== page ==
Lightning strikes an old castle. A chilly autumnal wind blows across a spent field of corn. A black cat arches its back in perilous fright.
These are images associated with ghosts, the supernatural, Halloween. All products of the imagination. Pure fiction. Right?
Cultural anthropologists have noted that many otherworldly celebrations such as Halloween, Day of the Dead and All Souls’ Day take place in the fall because of the aboriginal belief that the realms of the living and dead overlap during this time frame.
For instance, the Yaqui Indians of Mexico and Arizona celebrate Day of the Skull from Oct. 1 to Nov. 2. Traditional Yaquis believe the spirits walk among us then as the wall between worlds grows thin.
Old buildings, thunderstorms and ghosts go together like ham and cheese. Horror movies seldom take place on a warm, sunny afternoon in the burbs.
But more than stereotypes might be in play here. The most allegedly haunted places in the world are usually older structures. Recently much attention has been given to ghostly sightings in San Jose’s old legislative complex. Frightened security guards claim chairs move on their own, lights turn on, elevator doors open and a tall man in a plaid shirt prowls the hallways along with a nun and small girl. Many other older buildings in this area also are ripe with tales of recalcitrant spirits.
Ghost hunters believe older structures are more likely to be haunted because of the longer history of owners, some of whom could have had extremely emotional ties to the places. Also, the older a home or building, the greater the odds of some horrific event happening such as a homicide with the energy of the murder stamped into the walls and ceilings to cure for all of eternity.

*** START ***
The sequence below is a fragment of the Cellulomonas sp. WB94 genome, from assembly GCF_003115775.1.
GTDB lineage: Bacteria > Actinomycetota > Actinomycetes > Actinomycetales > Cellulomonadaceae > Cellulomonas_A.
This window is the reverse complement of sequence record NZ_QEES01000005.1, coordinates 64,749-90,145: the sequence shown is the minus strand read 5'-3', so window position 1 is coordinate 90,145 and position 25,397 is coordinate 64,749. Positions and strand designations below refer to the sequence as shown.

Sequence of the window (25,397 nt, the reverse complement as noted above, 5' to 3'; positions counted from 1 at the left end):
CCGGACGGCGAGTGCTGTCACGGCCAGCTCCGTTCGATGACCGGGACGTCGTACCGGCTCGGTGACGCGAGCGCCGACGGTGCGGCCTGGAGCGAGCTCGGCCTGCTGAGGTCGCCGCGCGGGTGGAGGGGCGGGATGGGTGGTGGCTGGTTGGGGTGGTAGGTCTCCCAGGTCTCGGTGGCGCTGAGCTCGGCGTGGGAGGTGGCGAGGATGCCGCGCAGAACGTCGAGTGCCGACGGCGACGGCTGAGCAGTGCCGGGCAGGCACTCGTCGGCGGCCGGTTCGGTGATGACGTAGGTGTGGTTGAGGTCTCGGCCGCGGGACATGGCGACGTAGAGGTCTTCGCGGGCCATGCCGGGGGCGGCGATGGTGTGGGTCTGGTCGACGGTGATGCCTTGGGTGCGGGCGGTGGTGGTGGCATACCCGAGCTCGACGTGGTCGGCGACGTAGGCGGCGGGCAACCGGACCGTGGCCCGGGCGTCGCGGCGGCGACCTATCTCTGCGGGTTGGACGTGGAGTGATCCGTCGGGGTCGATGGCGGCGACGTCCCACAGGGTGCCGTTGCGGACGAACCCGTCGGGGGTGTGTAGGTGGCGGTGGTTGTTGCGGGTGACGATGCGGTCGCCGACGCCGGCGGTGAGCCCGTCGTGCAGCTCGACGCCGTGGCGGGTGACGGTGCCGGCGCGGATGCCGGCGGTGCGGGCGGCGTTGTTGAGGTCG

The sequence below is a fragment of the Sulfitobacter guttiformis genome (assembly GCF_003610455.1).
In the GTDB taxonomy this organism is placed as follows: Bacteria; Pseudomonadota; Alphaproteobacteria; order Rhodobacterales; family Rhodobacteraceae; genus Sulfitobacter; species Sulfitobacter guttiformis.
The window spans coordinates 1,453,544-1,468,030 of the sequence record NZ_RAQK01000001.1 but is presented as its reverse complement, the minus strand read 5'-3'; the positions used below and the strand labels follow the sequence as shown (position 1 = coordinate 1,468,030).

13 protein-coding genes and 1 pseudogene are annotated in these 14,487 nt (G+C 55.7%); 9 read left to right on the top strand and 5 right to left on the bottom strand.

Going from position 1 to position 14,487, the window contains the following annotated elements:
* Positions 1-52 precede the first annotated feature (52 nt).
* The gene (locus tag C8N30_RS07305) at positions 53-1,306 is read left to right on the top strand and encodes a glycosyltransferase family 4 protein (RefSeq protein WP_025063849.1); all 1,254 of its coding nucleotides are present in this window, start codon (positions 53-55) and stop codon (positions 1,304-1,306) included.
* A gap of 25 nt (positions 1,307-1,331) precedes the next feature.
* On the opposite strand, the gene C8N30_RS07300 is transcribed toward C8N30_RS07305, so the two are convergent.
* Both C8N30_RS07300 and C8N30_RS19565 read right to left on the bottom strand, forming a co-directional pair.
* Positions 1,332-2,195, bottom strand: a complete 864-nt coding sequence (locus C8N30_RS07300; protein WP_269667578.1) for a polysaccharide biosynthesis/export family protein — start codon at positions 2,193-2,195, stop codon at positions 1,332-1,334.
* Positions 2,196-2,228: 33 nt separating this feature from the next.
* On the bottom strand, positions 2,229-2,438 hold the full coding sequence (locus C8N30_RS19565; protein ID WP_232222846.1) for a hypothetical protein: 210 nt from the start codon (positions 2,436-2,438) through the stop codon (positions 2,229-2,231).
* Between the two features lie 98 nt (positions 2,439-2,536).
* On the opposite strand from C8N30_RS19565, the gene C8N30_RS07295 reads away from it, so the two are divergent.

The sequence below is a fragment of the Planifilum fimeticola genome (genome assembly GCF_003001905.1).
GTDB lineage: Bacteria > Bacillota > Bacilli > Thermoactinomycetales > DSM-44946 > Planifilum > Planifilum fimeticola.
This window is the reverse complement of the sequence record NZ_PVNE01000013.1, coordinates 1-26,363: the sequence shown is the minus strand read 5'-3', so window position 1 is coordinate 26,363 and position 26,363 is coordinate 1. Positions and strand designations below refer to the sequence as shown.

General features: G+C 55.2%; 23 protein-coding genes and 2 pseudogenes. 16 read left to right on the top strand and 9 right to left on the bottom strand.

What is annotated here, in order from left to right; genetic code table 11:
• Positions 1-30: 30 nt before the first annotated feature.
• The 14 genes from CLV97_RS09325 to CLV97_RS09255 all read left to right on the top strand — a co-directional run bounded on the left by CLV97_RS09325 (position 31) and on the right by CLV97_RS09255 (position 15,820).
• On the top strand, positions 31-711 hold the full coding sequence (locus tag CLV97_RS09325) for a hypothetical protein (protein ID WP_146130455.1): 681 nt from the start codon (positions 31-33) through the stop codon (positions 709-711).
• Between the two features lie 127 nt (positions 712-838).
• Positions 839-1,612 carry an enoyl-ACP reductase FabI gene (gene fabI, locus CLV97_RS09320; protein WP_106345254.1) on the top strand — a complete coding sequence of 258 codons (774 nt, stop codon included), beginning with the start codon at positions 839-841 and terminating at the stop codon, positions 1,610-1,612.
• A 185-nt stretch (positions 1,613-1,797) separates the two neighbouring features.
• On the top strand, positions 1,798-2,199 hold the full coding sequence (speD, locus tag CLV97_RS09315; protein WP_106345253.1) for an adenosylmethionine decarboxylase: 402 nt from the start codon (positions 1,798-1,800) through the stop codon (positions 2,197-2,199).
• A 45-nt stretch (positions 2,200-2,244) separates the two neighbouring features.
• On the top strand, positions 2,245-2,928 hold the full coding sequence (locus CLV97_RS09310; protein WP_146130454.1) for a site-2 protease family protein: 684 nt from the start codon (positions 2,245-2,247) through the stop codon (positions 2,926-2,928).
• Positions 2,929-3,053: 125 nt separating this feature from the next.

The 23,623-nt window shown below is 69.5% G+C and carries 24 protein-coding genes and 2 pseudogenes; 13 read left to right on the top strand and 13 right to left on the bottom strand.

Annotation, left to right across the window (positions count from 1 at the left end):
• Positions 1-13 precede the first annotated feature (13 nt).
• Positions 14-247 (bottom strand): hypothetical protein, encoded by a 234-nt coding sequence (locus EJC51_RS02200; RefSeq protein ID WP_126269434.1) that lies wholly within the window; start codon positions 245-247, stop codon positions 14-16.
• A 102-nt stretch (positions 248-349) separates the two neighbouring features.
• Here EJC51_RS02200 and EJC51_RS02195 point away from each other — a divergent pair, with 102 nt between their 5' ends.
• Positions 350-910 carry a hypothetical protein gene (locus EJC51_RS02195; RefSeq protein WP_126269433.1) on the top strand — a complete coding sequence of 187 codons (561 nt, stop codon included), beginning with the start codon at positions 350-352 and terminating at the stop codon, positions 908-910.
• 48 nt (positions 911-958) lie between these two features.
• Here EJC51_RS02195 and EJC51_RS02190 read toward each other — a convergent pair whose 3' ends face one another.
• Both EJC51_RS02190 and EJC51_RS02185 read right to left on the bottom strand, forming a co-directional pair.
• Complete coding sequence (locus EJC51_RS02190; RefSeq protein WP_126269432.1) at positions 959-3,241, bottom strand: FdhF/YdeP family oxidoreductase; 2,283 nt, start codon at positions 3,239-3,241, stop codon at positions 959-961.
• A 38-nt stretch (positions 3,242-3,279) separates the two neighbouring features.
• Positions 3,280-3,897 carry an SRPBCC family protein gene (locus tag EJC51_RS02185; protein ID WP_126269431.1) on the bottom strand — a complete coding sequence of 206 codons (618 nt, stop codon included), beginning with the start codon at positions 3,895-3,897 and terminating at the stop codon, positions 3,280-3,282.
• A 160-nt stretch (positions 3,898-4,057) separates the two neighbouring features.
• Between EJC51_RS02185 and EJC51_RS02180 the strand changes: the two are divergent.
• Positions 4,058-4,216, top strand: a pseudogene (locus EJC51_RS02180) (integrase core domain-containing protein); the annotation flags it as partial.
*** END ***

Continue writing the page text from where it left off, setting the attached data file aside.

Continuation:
Weather also seems to be a factor. Some parapsychologists think the electrical discharges during a thunderstorm or other natural phenomenon might facilitate the materialization of ghosts.
In 2013, a Pew Research survey reported that one out of five Americans have seen a ghost.
I believe in them. I have had several encounters. My first occurred at the age of 45 in Chandler, Arizona. Around midnight, during an electrical storm, I woke to find a luminescent green and blue woman without a face sitting at the foot of my bed. I rose up on my hands. The ghost then hurled what looked like a pie, also luminescent. Instinctively, I jolted back. The faceless woman then disappeared along with her pie.
A few years ago, during another storm, I woke to find a man named Joe standing in my doorway with a sad smile. The man was a business owner in Quepos who had been ill for some time. Two weeks later I learned that Joe died. He died the same day I saw him standing in my doorway.
I have subsequently learned she also died.
Animals, especially cats, have long been thought to sense the presence of entities invisible to humans. At the very least, animals can be predictors of natural disasters. In September 2012, a 7.6 magnitude earthquake rattled Costa Rica’s Pacific coast. Five minutes before the quake, my black cat Clarice went on a very disturbing yowling spree while frantically looking for cover.
So what’s the truth about ghosts? After years of writing on this topic, I’m of the opinion it’s impossible to know. I suspect in death we are dealing with a different set of physics. To understand it from the perspective of the living would be like trying to visualize a color we have never seen.
No answers, no solutions. But as Halloween approaches, there are plenty of things to watch for, because, after all, who knows what things are watching us.
Mr. Ropp, now of Atenas, is editor of Costa Rica Report and A.M. Cuba. He authored a column on the paranormal for three years at the Arizona Republic newspaper.